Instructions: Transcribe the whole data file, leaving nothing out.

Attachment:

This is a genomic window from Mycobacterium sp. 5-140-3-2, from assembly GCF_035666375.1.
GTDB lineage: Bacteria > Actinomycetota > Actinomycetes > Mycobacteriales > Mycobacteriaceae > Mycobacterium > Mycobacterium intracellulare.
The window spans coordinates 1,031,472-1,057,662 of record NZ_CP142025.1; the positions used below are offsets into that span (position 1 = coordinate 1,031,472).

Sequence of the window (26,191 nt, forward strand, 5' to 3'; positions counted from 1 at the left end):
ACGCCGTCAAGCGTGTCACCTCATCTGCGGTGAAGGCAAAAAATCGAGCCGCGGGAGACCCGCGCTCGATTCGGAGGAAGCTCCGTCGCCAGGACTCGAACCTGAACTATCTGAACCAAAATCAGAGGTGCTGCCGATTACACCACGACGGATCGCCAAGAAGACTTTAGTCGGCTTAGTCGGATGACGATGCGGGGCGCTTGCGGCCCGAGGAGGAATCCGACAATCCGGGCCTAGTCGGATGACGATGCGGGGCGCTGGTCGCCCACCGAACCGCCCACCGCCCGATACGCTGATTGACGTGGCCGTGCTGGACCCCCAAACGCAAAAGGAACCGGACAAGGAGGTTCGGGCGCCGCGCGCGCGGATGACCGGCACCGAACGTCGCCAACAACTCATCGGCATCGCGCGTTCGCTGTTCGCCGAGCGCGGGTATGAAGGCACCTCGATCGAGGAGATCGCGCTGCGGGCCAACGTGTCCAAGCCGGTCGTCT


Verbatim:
This is a genomic window from Mycobacterium sp. 5-140-3-2, from assembly GCF_035666375.1.
GTDB lineage: Bacteria > Actinomycetota > Actinomycetes > Mycobacteriales > Mycobacteriaceae > Mycobacterium > Mycobacterium intracellulare.
The window spans coordinates 1,031,472-1,057,662 of record NZ_CP142025.1; the positions used below are offsets into that span (position 1 = coordinate 1,031,472).

Sequence of the window (26,191 nt, forward strand, 5' to 3'; positions counted from 1 at the left end):
ACGCCGTCAAGCGTGTCACCTCATCTGCGGTGAAGGCAAAAAATCGAGCCGCGGGAGACCCGCGCTCGATTCGGAGGAAGCTCCGTCGCCAGGACTCGAACCTGAACTATCTGAACCAAAATCAGAGGTGCTGCCGATTACACCACGACGGATCGCCAAGAAGACTTTAGTCGGCTTAGTCGGATGACGATGCGGGGCGCTTGCGGCCCGAGGAGGAATCCGACAATCCGGGCCTAGTCGGATGACGATGCGGGGCGCTGGTCGCCCACCGAACCGCCCACCGCCCGATACGCTGATTGACGTGGCCGTGCTGGACCCCCAAACGCAAAAGGAACCGGACAAGGAGGTTCGGGCGCCGCGCGCGCGGATGACCGGCACCGAACGTCGCCAACAACTCATCGGCATCGCGCGTTCGCTGTTCGCCGAGCGCGGGTATGAAGGCACCTCGATCGAGGAGATCGCGCTGCGGGCCAACGTGTCCAAGCCGGTCGTCT